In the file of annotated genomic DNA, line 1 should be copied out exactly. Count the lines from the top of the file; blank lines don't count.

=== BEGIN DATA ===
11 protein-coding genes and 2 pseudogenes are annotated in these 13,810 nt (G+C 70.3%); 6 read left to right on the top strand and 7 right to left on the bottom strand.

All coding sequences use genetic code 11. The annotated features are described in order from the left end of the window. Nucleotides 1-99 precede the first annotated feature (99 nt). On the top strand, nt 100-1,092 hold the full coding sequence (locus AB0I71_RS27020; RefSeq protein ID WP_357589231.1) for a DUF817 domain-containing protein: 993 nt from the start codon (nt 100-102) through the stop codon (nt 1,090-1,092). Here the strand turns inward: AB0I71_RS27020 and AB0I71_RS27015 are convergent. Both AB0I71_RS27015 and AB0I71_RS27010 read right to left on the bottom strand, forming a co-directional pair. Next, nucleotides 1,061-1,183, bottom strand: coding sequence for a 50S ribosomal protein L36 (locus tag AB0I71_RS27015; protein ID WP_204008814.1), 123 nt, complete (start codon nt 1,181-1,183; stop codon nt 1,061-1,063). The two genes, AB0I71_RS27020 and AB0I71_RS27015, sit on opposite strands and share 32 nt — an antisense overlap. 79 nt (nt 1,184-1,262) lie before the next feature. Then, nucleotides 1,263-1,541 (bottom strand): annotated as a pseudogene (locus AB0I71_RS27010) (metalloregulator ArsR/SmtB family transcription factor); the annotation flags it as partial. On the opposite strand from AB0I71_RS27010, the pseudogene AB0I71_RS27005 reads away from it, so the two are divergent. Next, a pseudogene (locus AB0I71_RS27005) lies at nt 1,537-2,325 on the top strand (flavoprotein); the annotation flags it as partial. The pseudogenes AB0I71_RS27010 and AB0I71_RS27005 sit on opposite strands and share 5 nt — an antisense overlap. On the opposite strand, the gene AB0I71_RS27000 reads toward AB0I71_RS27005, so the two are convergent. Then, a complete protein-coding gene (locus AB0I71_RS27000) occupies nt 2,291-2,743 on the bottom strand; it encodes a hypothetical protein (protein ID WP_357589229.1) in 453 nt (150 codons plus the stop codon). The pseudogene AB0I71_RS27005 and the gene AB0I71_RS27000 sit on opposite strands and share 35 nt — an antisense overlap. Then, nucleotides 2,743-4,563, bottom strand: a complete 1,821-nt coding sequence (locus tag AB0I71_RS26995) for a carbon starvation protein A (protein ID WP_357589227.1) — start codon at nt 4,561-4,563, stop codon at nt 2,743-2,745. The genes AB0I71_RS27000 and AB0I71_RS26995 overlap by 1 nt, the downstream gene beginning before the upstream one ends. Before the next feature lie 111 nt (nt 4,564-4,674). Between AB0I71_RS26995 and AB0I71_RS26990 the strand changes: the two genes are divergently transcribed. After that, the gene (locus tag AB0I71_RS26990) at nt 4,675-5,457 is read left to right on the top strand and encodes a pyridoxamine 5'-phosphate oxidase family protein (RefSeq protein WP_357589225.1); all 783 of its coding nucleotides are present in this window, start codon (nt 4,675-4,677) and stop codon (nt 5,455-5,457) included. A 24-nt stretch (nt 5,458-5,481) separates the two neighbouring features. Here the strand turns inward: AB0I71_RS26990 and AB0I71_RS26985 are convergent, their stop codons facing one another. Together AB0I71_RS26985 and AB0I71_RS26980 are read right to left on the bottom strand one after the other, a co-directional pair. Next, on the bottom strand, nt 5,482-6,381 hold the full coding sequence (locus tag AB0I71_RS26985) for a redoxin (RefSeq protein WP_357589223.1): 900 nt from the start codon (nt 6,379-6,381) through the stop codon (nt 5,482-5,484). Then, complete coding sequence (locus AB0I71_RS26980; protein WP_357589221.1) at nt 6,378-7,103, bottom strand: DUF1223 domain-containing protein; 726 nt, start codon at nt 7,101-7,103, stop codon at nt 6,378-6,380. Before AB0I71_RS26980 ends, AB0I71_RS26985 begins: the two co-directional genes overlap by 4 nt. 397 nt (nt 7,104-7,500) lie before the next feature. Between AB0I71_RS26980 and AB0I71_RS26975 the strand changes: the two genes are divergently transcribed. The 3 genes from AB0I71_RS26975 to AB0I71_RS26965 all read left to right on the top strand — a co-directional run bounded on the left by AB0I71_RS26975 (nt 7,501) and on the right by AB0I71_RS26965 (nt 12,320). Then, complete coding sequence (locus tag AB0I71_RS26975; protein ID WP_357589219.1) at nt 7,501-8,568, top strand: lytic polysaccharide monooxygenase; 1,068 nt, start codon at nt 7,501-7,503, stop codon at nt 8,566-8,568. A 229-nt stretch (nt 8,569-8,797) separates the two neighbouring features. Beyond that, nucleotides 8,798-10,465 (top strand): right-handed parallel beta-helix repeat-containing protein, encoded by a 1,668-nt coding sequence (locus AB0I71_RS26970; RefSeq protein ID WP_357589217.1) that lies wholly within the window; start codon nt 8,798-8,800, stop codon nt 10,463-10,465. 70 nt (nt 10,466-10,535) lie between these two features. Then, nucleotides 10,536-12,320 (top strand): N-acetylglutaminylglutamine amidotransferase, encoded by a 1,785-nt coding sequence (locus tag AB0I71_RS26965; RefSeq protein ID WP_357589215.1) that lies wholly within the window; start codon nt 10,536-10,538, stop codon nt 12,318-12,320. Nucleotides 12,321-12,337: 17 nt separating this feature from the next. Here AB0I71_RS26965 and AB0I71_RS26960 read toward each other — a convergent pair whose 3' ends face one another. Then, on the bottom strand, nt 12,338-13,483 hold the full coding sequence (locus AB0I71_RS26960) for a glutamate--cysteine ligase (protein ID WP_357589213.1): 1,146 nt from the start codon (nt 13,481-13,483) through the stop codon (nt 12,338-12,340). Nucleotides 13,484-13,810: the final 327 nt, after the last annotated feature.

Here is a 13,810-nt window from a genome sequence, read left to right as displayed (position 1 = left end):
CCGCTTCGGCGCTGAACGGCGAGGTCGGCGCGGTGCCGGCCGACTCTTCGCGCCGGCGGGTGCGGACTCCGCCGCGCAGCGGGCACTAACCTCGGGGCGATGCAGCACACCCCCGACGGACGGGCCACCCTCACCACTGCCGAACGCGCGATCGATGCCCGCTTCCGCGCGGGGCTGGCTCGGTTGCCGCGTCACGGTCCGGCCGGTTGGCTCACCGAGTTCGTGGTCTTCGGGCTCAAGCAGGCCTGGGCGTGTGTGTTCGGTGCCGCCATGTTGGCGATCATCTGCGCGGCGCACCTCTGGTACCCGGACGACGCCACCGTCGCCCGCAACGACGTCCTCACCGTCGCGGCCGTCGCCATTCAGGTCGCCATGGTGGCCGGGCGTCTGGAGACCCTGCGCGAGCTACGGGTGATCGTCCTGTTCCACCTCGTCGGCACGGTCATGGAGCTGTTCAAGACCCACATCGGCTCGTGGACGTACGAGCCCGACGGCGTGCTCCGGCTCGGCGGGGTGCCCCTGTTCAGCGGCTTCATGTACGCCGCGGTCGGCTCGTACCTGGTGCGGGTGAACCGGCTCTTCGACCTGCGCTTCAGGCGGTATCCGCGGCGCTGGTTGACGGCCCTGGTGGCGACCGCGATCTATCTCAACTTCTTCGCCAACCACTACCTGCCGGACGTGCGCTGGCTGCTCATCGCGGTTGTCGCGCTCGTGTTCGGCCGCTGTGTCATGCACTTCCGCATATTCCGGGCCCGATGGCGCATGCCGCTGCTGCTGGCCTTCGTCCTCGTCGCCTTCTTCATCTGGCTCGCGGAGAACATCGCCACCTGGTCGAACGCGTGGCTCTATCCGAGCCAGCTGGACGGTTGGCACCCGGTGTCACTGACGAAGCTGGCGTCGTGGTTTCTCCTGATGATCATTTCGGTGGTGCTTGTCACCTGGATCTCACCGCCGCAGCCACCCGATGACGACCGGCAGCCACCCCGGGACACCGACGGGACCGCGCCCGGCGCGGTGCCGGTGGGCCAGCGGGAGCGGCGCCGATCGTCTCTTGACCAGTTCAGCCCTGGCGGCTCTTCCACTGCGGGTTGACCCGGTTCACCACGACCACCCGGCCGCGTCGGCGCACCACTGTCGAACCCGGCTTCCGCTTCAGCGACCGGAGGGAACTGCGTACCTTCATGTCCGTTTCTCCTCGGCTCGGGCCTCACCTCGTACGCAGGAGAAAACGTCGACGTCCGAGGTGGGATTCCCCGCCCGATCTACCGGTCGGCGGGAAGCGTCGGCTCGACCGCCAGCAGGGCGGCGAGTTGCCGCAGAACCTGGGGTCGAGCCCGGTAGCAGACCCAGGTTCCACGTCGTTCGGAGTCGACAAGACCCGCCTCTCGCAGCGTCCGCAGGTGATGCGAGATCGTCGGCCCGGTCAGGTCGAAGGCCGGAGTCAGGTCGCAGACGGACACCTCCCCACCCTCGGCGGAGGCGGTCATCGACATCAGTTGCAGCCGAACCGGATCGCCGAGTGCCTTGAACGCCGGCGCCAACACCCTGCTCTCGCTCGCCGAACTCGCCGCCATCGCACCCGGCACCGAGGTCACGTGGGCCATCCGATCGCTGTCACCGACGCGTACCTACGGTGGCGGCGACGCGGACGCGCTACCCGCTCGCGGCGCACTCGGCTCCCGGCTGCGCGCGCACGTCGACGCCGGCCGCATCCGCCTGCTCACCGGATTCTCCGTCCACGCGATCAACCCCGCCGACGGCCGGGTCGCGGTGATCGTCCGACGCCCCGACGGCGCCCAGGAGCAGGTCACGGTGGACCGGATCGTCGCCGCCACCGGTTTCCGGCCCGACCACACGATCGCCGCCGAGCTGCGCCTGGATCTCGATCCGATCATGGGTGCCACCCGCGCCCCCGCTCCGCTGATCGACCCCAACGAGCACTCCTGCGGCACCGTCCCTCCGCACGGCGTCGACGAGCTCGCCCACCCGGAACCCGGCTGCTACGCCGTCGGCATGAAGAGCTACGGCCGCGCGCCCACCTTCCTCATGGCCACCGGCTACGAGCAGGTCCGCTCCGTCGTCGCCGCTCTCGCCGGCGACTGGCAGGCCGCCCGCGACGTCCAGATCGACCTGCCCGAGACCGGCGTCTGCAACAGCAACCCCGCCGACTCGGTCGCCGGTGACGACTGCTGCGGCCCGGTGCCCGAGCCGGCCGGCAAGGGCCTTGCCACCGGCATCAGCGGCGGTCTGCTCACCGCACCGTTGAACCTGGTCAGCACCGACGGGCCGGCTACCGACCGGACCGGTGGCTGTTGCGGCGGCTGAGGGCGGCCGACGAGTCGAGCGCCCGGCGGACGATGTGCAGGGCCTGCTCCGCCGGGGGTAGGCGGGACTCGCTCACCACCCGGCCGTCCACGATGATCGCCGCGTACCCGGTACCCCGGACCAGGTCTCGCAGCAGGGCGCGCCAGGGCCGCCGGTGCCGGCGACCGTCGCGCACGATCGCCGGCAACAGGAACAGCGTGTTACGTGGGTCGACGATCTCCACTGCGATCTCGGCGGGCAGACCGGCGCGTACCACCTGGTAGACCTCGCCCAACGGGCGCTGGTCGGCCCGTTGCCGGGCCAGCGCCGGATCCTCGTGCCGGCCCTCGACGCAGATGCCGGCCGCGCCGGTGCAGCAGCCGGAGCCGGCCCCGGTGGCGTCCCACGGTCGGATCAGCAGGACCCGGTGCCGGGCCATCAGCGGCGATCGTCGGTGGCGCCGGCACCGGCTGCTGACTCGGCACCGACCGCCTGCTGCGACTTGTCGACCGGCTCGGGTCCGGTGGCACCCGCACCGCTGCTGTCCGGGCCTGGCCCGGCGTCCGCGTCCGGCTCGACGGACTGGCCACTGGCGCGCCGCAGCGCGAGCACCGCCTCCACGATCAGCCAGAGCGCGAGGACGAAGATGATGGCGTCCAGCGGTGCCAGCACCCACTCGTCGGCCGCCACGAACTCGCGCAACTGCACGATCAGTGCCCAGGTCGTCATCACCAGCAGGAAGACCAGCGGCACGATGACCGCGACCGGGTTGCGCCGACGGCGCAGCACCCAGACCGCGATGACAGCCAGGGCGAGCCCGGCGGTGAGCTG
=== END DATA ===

11 protein-coding genes and 2 pseudogenes are annotated in these 13,810 nt (G+C 70.3%); 6 read left to right on the top strand and 7 right to left on the bottom strand.